THE PDSA answer your pet posers

Dear PDSA Vet

My three-year-old German Shepherd, Chunk, is very friendly. Possibly too friendly – he jumps up on people to greet them and I’m worried that he might knock people over, especially children! What can I do? Janine


Dear Janine,

Most people probably realise Chunk is just being overly-friendly, but if this happens in public and scares someone it can become an issue. Solving this problem takes patience and consistent behaviour and training from all people coming into contact with Chunk. When he jumps up, it’s best to ignore him. Stand silent with arms folded and don’t look at him. Chunk should only be greeted and praised when he settles down with all four feet on the ground. Eventually he will learn that jumping up results in being ignored. As Chunk is now three, this is a learned behaviour that needs careful relearning but, with perseverance, eventually he should

learn that if he is calm and stays down he will be greeted and made a fuss of. Members of the Association of Pet Dog Trainers can also help; visit to find a dog trainer in your area.


Dear PDSA Vet

I’ve heard that there is a maximum age for breeding female guinea pigs – that they can have problems if they try to give birth after

a certain age. Is the same true of rabbits? Tim


Dear Tim, There is no upper age limit for breeding rabbits, but pregnancy and giving birth can be risky and PDSA recommends getting your rabbits

neutered rather than breeding from them. As age increases, so does risk, and at any age there can be problems during and after the pregnancy, such as metabolic problems, uterine torsion and premature birth. Some un-neutered female rabbits display problematic behaviour such as mounting (attempting to mate) other rabbits, aggression, nesting and mood swings. Therefore neutering has important health and social benefits, calming relationships between rabbits allowing for easier bonding. It can also prevent diseases such as tumours in the uterus, which affects up to 80% of un-neutered female rabbits. For these reasons, neutering is always something we would recommend to help keep your rabbits as happy and healthy as possible. For further information on how to provide for all of your rabbits needs, take a look at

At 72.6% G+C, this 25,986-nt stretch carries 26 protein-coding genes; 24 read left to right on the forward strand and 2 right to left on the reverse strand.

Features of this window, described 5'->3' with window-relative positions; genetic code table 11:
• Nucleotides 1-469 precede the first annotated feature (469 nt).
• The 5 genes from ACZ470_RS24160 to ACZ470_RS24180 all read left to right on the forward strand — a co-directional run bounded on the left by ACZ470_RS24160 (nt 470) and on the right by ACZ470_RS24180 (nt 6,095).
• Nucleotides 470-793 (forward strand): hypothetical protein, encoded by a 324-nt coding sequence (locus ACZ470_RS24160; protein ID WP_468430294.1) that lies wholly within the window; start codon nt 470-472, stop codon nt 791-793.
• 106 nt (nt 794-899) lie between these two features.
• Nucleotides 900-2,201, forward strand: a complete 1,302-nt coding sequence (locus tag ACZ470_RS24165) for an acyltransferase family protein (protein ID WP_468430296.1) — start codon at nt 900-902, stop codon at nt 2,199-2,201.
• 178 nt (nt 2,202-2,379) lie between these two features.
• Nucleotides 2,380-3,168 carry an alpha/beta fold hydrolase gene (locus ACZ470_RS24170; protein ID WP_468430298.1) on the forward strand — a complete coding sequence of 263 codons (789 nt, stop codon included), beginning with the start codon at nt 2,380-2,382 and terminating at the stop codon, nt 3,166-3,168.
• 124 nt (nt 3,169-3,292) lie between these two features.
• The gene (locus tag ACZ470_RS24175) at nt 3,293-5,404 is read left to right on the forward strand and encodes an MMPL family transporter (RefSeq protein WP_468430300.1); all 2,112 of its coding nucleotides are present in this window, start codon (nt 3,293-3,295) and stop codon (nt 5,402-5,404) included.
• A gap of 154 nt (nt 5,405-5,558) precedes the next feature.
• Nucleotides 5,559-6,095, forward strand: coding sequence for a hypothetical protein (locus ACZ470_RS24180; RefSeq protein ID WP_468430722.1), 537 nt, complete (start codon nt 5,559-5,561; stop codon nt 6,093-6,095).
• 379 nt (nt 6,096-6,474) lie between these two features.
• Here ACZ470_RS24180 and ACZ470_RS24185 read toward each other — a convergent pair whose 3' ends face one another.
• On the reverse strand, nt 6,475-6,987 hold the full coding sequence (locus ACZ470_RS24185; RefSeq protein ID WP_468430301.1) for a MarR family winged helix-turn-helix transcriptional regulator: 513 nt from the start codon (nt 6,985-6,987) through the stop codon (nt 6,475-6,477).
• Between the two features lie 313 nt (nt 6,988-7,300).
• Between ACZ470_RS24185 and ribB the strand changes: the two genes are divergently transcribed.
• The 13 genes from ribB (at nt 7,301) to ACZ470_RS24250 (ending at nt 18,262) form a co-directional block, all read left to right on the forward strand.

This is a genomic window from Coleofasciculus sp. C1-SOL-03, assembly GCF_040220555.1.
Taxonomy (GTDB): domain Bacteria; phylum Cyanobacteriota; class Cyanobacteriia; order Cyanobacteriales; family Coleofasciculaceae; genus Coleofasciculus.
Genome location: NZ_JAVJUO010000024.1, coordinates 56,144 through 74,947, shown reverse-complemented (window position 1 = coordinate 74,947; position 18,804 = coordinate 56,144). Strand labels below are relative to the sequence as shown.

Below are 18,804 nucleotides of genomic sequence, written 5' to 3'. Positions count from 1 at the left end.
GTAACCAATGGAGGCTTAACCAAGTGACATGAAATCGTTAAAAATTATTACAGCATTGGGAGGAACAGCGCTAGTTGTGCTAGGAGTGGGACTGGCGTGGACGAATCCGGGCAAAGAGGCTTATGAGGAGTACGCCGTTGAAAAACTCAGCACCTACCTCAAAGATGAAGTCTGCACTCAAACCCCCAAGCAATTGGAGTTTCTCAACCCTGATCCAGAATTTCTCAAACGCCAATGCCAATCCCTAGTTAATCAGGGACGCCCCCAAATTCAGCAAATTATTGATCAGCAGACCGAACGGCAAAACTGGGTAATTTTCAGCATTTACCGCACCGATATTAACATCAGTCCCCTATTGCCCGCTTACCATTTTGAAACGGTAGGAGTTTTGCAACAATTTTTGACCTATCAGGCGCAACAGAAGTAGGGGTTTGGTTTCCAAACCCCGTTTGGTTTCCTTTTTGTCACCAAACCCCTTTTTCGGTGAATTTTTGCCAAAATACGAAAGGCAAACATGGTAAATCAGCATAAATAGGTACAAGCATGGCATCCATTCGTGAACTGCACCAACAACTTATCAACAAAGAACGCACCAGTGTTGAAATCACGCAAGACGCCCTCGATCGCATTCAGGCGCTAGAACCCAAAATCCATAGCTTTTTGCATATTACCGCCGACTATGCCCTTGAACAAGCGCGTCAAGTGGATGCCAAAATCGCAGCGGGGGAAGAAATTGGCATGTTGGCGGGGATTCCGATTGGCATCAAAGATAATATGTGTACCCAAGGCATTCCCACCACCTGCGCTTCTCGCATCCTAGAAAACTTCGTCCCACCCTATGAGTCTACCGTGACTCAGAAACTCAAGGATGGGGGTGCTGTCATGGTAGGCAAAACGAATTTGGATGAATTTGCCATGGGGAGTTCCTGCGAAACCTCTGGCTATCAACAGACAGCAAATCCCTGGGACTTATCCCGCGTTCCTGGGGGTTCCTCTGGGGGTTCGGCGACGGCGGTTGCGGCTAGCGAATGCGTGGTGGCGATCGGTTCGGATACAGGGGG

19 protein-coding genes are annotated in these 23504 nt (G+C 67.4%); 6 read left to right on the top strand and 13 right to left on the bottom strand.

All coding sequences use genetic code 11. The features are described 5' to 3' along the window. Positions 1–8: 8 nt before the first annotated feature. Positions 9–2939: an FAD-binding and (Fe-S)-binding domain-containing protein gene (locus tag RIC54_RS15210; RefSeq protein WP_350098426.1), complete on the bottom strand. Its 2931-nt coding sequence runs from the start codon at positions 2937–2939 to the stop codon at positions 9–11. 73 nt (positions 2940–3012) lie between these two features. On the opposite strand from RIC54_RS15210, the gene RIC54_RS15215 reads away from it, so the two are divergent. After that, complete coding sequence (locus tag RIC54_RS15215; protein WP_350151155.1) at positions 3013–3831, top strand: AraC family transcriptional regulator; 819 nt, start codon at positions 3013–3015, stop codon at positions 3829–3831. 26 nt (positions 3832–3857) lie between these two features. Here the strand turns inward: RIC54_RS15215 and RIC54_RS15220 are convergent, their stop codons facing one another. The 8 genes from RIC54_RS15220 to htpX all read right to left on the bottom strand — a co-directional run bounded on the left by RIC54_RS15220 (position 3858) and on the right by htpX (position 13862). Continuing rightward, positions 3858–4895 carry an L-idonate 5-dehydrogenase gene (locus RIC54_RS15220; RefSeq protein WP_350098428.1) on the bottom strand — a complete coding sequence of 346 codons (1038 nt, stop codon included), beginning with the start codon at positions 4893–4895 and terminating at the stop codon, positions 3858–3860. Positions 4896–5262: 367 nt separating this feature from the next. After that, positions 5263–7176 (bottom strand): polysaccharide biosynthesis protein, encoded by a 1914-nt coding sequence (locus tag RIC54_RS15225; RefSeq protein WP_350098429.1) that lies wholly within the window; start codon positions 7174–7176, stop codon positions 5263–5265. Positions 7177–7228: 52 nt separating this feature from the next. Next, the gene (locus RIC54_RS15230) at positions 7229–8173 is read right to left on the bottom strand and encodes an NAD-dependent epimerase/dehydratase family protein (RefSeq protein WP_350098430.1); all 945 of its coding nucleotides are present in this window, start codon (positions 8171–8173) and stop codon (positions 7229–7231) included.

Dear PDSA Vet

Sammy, my Labrador, has two lumps on either side of his mouth.  They are about the size of a pea and look a bit like boils, but they

don’t seem to be causing him pain and he’s eating and drinking as normal.  Will they go away themselves? Emma


Dear Emma,

Pets can get all sorts of lumps and bumps, and there are lots of different causes for these. Most are not serious but some can need treatment so, to be on the safe side, I’d advise taking Sammy to your vet to have these lumps checked. If further tests are suggested they might take a sample of cells from the lump to be sent away and looked at more closely. It’s also worth monitoring their size and noting any changes. However, your vet may conclude they are nothing to be concerned about and would be best left alone and monitored for the time being. Your vet will advise you of the most appropriate course of action. For more information visit

Dear PDSA Vet

My cat, Puss, keeps bringing dead birds and mice into the house and leaving them at the front door, which isn’t very nice for us! How can I get her to stop? George


Dear George

Cats are predators and hunting is natural behaviour for them. This is not necessarily linked to hunger; even cats that are well-fed will catch birds and small rodents because of their instinct to chase. Puss brings her prey back to the house because she views it as a safe place. It is perfectly normal, but many owners understandably find this unpleasant! One approach to try and reduce her hunting is to play games that let her carry out hunting-type behaviours of stalking, chasing and pouncing. Toys which move quickly and unpredictably, such as fishing rod-type toys, are ideal. By letting her act on her hunting instinct with suitable toys, she may not then feel the need to hunt outdoors. There is no guarantee of success with this method though, so you may also want to consider fitting her with a collar and bell – just make sure this is a quick-release collar to prevent injuries.